Don’t miss Trey Mancini and Joey Rickard guest bartend at the first Brews & O’s event June 10th. Get your tickets today!

In Baltimore County, a recycling boom

Recycling in Baltimore County has increased by a third since the county began collecting bottles, cans, paper and plastic all together, officials said Wednesday.

The switch to single-stream recycling in February has put the county on pace to save more than $600,000 this year, recycling and waste prevention manager Charles Reighart said. Trash generation has declined by 4.4 percent, he said, extending the life of the Eastern Landfill.

"We knew people were eager to recycle," County Executive James T. Smith Jr. told reporters at the landfill in White Marsh. "But our results have been outstanding. Residents are doing more than ever to reduce pollution."

Still, he suggested that there is room for improvement. The piles of trash at the landfill included bottles, cans and large pieces of cardboard.

"Loads more of this trash could have been recycled," Smith said.

From Feb. 1 through April 10, the county collected a weekly average of 929 tons of recyclables, an increase of 33.5 percent over the 696 tons collected per week in 2009, Reighart said. The 2010 figure does not include the two weeks of snowstorms in February.

The decline in waste generation means savings for the county, Reighart said.

"The county pays $55 a ton to handle trash," Reighart said. "No money changes hands for a ton of recycling."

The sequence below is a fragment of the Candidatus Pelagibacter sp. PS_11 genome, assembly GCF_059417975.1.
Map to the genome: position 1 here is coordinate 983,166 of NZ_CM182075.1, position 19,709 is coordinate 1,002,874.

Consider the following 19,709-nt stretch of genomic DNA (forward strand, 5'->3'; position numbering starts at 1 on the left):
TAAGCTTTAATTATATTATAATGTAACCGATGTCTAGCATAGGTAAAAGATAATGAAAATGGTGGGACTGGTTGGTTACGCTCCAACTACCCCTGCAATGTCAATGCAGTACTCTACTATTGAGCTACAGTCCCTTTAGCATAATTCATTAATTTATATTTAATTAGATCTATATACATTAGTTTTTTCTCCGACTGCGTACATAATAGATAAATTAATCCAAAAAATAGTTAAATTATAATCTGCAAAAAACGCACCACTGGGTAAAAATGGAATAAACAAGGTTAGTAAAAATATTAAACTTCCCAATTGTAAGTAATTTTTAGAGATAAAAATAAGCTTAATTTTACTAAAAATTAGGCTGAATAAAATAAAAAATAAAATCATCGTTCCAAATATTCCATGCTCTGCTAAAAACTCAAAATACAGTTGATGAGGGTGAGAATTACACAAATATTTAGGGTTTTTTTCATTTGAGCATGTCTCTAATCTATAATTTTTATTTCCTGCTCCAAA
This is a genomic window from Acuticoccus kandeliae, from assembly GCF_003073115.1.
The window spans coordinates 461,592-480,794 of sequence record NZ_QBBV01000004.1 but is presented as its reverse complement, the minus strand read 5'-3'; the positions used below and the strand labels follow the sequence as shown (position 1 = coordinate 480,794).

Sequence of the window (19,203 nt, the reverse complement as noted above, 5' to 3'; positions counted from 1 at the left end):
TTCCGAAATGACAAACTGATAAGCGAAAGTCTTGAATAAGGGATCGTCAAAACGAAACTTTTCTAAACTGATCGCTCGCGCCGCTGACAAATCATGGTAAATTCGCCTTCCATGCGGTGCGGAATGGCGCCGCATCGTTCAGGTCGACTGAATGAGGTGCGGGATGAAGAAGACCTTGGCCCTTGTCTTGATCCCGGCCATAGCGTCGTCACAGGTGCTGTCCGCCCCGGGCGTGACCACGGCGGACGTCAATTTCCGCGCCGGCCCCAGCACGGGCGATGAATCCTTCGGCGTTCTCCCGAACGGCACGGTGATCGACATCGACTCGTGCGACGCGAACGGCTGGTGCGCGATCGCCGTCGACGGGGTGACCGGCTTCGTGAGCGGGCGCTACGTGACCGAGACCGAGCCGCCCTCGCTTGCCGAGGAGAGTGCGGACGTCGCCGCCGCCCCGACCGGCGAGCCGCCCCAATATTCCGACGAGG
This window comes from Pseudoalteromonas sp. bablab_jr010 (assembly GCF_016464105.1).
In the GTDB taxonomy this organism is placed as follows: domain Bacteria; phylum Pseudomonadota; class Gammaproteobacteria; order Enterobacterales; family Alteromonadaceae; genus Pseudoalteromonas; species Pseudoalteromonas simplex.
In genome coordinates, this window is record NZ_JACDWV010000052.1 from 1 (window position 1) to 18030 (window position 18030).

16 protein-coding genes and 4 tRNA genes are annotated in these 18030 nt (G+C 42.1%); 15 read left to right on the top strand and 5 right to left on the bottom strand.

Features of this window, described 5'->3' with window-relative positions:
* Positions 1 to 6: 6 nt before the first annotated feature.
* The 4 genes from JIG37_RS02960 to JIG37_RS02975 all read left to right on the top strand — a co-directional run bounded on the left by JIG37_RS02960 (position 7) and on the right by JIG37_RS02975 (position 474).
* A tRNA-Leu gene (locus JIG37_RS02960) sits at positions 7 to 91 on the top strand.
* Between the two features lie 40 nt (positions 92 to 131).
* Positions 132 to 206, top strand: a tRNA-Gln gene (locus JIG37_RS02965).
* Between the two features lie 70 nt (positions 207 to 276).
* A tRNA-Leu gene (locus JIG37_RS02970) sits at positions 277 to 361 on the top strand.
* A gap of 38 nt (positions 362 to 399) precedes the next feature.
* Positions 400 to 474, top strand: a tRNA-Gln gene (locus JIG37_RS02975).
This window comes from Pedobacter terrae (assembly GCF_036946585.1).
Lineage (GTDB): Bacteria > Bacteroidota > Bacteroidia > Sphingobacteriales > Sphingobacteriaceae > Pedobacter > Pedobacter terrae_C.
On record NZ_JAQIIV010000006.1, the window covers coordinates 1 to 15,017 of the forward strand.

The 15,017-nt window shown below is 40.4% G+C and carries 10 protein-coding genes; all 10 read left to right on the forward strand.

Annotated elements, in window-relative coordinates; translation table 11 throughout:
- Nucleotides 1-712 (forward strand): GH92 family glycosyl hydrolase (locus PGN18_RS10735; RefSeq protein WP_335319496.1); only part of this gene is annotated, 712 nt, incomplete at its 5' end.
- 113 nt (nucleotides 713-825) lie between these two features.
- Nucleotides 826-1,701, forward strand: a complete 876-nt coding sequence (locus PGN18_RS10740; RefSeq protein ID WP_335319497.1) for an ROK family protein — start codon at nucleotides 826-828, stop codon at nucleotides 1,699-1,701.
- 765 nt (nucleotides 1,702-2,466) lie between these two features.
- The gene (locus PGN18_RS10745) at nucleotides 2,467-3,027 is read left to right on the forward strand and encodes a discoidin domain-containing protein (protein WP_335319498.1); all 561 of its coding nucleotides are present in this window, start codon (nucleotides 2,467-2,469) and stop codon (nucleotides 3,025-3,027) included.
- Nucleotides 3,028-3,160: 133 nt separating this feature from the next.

Waste Management Inc. sorts the county's recyclables in Elkridge and sells them for whatever it can get.

Before switching to weekly single-stream collection on Feb. 1, the county had collected paper one week and bottles, cans and plastic the next. Now residents may throw recyclables all together for a single weekly pickup.

"I think our rates will keep going up," said David Carroll, county director of sustainability. "The need to recycle is sinking in."

Smith said the county has come a long way from 20 years ago, when volunteers staffed a few recycling centers. Home collection began in 1995, but some residents balked at sorting materials and storing items for two weeks or longer.

Now haulers collect trash and recyclables from 237,000 homes and more than 7,000 apartment and condominium complexes in the county. Officials expect to bring another 74,000 private apartment and condominium developments into the recycling program soon.

Copyright © 2019, The Baltimore Sun, a Baltimore Sun Media Group publication | Place an Ad